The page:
My medical partner called me this evening after reading the February 20 issue of the NEJM. The journal had a couple articles about glioblastoma (very highly malignant brain tumor). The issue included a trial of avastin for glioblastoma because of its anti-VEGF properties. It looks like avastin did not improve survival when patients were treated for new tumors.. He asked me "do you think squalamine would work". Interestingly, if you google squalamine and glioblastoma, it looks like Genaera was studying this. I could find some encouraging animal studies. I found some planned human studies but I guess that is when they ran out of money.
Maybe if we get something positive out of the ovarian CA studies, we look at other CA indications....
gs88: squalamine I think needs to be infused at about 100mg for 1 hours weekly for 20 weeks; Genaera's studies dosed it as an 120 hour constant infusion in 3 weekly cycles only, which allowed angiogenesis to start back up again a month after the last dose. But I think the eye drops would work for retinal tumors since they could be used for months and months. This is from Emedicine:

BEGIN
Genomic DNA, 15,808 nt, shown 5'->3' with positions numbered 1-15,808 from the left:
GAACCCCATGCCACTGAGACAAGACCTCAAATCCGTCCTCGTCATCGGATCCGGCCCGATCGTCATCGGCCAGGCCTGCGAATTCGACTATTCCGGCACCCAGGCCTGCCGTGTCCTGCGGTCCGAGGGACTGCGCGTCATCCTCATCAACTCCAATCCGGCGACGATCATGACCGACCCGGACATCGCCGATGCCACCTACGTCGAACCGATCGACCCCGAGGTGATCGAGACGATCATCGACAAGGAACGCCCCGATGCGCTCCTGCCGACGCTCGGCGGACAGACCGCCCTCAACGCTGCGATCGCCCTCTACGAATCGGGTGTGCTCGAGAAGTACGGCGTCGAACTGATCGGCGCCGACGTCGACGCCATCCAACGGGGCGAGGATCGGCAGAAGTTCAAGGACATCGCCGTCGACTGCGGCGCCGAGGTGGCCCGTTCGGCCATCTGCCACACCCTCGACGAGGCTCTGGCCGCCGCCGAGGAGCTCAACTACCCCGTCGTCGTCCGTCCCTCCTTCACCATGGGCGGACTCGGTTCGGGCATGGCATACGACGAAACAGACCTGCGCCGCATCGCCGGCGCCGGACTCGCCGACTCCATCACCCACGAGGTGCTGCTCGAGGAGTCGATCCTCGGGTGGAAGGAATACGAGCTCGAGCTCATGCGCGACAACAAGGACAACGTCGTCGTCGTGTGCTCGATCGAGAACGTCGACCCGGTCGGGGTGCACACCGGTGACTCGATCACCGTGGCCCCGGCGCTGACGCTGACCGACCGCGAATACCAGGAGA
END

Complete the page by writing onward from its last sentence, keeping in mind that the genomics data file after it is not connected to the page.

"Retinal tumors can arise from various tissues and cells of origin in the framework between the choroid and the vitreous cavity. For the purpose of a systematic approach, they can be classified in tumors associated with the retinal vasculature (retinal hemangioblastomas and retinal arteriovenous [AV] communications), in tumors arising from retinocytes (retinoblastomas and retinomas), in those arising from retinal glial cells (retinal astrocytic hamartomas and astrocytomas), in tumors arising from lymphatic cells that are present in the retina (primary retinal lymphoma) and in tumors that metastasize to the retina via its blood supply (retinal/vitreoretinal metastases from primary tumors located elsewhere). The wide variety of tumors that are associated with the retinal pigment epithelium (RPE), sum up the systematic classification of retinal tumors. RPE tumors comprise congenital anomalies, such as the simple and combined hamartomas, the congenital hypertrophy of the RPE (that can also be associated with hyperplasia), and true neoplasia of the RPE, such as adenomas and adenocarcinomas. This article also includes tumors that have their primary manifestation early in life but are frequently encountered in a general (adult) ophthalmo–oncological service, such as the syndromal neoplasias or hereditary multi-tumor syndromes, which are commonly, albeit in many cases falsely, named phakomatoses, such as neurofibromatosis (types I and II), the von Hippel–Lindau (VHL) and the Wyburn–Mason syndromes, as well as congenital hypertrophies and hamartomas of the RPE and the retina."